Oxford Foundation’s Public Education Finance project proposals. Rather, in this
document, we raise issues, concerns, and recommendations with regard to theproposal.
Quality Control in New Learning Modalities and Schools
Much of the proposed financing plan assumes, or is complemented by authorizingnew schools, specialty schools and additional online-learning providers. Just as allexisting schools must ensure quality education, new schools of all varieties mustprovide high-quality education. We should prevent poor new schools and operatorsfrom ever opening, and then draining scarce public education resources away fromexisting schools (diminishing their ability to provide quality learning).Michigan does not need new learning options, and new schools per se, we needlearning options and choices that contribute to improved student achievement andoutcomes. We have enough problems with under-performing schools and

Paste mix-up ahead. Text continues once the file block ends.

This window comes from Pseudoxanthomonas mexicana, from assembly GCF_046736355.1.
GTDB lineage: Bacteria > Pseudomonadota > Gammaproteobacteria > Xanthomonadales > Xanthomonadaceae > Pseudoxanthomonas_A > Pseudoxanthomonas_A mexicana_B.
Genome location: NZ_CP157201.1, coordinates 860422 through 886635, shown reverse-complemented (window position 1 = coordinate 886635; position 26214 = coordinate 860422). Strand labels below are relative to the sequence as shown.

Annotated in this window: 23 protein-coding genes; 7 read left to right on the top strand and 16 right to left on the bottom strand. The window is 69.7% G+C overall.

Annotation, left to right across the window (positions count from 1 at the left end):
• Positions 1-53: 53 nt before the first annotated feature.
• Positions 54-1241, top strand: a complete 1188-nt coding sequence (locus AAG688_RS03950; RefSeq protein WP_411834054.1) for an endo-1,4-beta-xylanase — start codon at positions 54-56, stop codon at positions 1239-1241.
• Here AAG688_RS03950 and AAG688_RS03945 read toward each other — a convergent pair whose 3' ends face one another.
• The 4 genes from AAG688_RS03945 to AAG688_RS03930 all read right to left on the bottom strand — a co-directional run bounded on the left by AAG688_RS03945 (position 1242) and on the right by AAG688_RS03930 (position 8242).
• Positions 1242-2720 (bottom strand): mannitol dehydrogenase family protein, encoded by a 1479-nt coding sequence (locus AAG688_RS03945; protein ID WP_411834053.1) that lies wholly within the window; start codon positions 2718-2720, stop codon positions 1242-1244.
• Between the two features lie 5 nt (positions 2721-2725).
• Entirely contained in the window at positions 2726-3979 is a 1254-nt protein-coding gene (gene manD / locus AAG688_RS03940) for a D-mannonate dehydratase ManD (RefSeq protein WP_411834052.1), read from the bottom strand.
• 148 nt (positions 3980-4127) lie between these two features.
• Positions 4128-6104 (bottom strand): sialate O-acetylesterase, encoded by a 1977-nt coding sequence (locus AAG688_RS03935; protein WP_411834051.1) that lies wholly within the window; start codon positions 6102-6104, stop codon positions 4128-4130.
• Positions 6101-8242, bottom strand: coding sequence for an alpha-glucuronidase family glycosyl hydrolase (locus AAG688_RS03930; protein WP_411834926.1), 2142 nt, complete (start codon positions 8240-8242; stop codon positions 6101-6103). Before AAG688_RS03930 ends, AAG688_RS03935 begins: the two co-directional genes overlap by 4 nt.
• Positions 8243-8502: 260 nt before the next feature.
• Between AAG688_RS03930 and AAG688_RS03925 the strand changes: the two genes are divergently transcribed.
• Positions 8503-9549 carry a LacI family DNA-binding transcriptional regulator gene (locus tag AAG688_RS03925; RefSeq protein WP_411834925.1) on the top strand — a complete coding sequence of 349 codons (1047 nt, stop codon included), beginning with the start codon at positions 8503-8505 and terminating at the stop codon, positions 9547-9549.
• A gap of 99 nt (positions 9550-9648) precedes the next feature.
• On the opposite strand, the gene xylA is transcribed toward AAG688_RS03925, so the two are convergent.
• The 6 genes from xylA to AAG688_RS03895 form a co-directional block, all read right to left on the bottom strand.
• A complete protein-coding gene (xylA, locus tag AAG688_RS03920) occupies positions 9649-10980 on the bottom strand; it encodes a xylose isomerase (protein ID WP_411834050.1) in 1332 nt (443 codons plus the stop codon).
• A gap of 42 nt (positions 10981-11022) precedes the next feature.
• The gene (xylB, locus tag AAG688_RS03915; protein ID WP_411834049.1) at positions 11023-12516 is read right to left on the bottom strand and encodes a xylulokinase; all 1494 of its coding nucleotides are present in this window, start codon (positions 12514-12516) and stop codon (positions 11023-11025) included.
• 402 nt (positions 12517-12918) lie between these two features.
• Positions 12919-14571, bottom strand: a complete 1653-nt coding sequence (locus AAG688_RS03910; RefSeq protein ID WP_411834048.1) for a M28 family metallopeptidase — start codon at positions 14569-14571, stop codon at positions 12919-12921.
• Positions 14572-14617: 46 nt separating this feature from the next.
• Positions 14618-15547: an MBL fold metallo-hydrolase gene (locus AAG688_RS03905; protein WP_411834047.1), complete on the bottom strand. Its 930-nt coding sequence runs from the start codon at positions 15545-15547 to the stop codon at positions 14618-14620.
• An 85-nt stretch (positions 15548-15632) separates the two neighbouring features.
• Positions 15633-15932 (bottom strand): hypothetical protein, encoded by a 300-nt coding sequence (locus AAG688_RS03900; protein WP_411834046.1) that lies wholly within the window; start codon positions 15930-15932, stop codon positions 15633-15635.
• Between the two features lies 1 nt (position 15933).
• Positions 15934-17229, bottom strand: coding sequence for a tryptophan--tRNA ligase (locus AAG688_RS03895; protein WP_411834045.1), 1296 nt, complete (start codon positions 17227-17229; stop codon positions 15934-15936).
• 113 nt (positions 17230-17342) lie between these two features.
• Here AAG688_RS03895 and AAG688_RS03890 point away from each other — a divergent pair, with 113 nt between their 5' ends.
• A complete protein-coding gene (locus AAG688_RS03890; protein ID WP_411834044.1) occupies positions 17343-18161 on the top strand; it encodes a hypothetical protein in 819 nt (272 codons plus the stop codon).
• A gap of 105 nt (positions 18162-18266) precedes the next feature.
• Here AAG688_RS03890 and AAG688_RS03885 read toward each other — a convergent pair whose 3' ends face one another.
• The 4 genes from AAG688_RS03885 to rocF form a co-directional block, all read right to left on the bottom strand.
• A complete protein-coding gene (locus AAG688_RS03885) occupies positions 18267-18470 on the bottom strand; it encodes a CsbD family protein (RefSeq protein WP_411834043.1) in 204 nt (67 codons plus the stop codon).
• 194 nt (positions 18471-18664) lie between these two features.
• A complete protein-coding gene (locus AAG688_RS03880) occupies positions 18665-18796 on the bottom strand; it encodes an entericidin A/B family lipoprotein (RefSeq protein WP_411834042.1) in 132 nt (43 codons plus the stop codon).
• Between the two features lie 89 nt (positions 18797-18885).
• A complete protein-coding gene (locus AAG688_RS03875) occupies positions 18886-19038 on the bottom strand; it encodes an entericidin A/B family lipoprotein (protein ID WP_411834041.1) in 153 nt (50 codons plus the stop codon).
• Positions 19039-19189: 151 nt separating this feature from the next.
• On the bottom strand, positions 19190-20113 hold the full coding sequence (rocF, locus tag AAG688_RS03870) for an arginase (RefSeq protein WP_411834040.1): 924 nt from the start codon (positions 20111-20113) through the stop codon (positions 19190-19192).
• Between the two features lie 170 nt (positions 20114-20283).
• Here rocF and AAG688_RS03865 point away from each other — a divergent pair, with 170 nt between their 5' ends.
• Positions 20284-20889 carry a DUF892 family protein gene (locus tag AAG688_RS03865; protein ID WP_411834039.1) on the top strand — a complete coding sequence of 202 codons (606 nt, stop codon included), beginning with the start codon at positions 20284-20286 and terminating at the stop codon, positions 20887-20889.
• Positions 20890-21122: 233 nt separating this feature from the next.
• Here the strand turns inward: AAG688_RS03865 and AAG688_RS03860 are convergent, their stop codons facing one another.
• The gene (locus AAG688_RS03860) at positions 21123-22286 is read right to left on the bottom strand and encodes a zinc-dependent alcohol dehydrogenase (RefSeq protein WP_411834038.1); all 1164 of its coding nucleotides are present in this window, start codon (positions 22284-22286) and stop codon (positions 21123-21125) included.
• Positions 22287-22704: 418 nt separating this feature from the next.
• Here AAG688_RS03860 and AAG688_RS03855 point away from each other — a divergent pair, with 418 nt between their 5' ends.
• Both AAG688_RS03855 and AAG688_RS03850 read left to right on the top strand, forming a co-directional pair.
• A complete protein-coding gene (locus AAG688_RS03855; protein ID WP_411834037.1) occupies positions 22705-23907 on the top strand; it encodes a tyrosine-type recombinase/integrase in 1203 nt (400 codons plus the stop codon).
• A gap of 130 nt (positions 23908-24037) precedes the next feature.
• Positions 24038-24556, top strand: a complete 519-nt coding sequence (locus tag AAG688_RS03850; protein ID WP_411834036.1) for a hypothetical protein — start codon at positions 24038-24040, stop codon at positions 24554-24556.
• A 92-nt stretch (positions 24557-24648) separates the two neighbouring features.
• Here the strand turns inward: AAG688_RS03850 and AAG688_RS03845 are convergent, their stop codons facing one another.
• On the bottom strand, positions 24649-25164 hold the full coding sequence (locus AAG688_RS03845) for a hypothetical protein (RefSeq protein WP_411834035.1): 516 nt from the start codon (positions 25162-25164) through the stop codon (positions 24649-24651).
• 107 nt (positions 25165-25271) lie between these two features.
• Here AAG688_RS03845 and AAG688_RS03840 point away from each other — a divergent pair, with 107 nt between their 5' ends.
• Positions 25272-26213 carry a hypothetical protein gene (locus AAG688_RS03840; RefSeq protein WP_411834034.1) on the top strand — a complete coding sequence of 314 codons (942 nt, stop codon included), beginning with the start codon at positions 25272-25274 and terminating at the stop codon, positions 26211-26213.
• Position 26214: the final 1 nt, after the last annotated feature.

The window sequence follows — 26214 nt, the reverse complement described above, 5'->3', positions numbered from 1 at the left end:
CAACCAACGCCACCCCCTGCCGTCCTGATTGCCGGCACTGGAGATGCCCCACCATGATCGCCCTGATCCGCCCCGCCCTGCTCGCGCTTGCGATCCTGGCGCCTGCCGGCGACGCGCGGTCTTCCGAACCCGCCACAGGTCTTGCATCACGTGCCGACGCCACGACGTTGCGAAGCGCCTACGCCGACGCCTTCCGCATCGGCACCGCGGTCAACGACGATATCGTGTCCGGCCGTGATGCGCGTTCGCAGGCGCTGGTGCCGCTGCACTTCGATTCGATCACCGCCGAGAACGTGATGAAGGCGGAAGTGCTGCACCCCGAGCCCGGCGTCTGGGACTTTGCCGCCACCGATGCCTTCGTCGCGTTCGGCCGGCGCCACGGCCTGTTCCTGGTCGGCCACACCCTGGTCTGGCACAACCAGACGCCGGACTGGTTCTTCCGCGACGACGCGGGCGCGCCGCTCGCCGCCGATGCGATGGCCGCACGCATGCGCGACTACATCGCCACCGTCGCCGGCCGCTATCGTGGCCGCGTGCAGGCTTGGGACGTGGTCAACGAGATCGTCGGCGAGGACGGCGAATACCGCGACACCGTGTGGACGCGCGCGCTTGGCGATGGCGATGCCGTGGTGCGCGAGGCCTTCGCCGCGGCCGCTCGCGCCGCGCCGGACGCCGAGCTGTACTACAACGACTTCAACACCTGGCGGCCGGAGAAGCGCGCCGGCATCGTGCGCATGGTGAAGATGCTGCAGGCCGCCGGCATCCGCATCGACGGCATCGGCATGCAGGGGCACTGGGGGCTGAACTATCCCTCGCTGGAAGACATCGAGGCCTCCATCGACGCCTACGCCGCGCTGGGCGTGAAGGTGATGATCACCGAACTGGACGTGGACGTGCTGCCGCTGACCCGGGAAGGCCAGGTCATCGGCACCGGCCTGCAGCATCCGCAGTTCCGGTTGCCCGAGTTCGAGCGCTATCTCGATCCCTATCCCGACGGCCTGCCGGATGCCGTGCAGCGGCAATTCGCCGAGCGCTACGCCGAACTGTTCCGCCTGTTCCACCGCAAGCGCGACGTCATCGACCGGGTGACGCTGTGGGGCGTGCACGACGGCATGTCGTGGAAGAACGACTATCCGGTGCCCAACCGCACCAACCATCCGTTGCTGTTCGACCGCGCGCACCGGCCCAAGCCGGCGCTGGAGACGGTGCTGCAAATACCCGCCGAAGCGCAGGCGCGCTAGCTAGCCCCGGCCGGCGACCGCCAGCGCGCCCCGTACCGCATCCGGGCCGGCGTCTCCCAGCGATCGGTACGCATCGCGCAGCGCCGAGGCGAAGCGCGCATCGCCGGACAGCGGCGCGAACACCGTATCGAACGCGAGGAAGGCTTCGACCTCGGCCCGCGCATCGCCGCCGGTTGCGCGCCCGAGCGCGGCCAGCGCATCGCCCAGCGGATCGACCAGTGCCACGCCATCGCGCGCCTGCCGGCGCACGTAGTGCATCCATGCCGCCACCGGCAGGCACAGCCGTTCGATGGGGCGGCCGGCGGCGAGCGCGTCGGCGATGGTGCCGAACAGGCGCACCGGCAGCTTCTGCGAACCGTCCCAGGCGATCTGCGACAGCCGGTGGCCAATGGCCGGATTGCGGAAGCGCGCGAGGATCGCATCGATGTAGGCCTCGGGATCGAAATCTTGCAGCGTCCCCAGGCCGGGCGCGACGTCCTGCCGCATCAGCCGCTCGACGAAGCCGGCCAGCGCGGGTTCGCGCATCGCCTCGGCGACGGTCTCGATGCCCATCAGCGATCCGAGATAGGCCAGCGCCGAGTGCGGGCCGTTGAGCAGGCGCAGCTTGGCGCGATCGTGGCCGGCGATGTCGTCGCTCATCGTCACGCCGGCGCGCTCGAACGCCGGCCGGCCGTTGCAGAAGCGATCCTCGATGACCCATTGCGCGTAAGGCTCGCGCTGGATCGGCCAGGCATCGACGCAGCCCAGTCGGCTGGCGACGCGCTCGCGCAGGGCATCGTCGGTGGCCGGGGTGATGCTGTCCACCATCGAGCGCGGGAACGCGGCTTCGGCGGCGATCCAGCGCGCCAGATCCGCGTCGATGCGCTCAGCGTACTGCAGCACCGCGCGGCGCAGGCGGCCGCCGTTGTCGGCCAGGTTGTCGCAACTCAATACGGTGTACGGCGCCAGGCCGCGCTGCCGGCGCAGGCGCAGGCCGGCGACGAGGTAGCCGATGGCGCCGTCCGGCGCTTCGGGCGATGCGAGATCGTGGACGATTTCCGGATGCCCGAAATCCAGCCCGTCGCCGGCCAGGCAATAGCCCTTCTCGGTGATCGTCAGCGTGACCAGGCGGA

education providers (traditional, charter and online), that aren’t delivering quality
education, today
that are in need of help, fixing or shut-down --
we can’t afford to
open more.Any new educational provider or new schools must be expected to meet somequality standards based on a track record, or credible likelihood of contributing to
S
TATE OF
M
ICHIGAN
 
DEPARTMENT OF EDUCATION
L
ANSING
 
 
2
student learning, growth and outcomes
and must be appropriately regulated toavoid education profiteering that does not deliver quality learning and outcomes.We now have clear accountability standards and system for improving or closingnon-performing schools. All new choices and financing changes that allow moneyto follow to new choices must be accompanied by quality control expectationsincluding: